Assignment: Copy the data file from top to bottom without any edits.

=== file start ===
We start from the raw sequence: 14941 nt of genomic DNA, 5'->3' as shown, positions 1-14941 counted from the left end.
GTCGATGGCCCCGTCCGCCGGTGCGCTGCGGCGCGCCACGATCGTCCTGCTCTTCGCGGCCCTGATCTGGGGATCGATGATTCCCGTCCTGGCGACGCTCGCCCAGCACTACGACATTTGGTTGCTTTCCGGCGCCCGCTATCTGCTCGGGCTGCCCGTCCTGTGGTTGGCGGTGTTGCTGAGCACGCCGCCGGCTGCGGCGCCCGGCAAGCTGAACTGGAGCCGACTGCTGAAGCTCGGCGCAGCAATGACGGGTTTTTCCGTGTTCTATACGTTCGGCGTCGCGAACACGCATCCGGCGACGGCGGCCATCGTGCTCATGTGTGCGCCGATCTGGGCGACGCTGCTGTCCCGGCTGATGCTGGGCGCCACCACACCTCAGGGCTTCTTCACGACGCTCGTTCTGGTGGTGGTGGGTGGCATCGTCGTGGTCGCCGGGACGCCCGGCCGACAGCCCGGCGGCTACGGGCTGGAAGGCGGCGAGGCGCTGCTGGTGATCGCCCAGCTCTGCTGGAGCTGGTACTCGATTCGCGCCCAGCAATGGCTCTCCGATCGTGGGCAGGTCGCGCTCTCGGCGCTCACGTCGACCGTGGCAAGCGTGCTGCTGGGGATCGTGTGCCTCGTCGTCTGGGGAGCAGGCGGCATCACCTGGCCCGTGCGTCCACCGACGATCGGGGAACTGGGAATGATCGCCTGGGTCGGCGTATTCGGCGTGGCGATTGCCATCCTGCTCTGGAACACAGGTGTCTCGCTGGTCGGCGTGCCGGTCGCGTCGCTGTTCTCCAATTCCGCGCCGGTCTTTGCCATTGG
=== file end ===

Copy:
We start from the raw sequence: 14941 nt of genomic DNA, 5'->3' as shown, positions 1-14941 counted from the left end.
GTCGATGGCCCCGTCCGCCGGTGCGCTGCGGCGCGCCACGATCGTCCTGCTCTTCGCGGCCCTGATCTGGGGATCGATGATTCCCGTCCTGGCGACGCTCGCCCAGCACTACGACATTTGGTTGCTTTCCGGCGCCCGCTATCTGCTCGGGCTGCCCGTCCTGTGGTTGGCGGTGTTGCTGAGCACGCCGCCGGCTGCGGCGCCCGGCAAGCTGAACTGGAGCCGACTGCTGAAGCTCGGCGCAGCAATGACGGGTTTTTCCGTGTTCTATACGTTCGGCGTCGCGAACACGCATCCGGCGACGGCGGCCATCGTGCTCATGTGTGCGCCGATCTGGGCGACGCTGCTGTCCCGGCTGATGCTGGGCGCCACCACACCTCAGGGCTTCTTCACGACGCTCGTTCTGGTGGTGGTGGGTGGCATCGTCGTGGTCGCCGGGACGCCCGGCCGACAGCCCGGCGGCTACGGGCTGGAAGGCGGCGAGGCGCTGCTGGTGATCGCCCAGCTCTGCTGGAGCTGGTACTCGATTCGCGCCCAGCAATGGCTCTCCGATCGTGGGCAGGTCGCGCTCTCGGCGCTCACGTCGACCGTGGCAAGCGTGCTGCTGGGGATCGTGTGCCTCGTCGTCTGGGGAGCAGGCGGCATCACCTGGCCCGTGCGTCCACCGACGATCGGGGAACTGGGAATGATCGCCTGGGTCGGCGTATTCGGCGTGGCGATTGCCATCCTGCTCTGGAACACAGGTGTCTCGCTGGTCGGCGTGCCGGTCGCGTCGCTGTTCTCCAATTCCGCGCCGGTCTTTGCCATTGG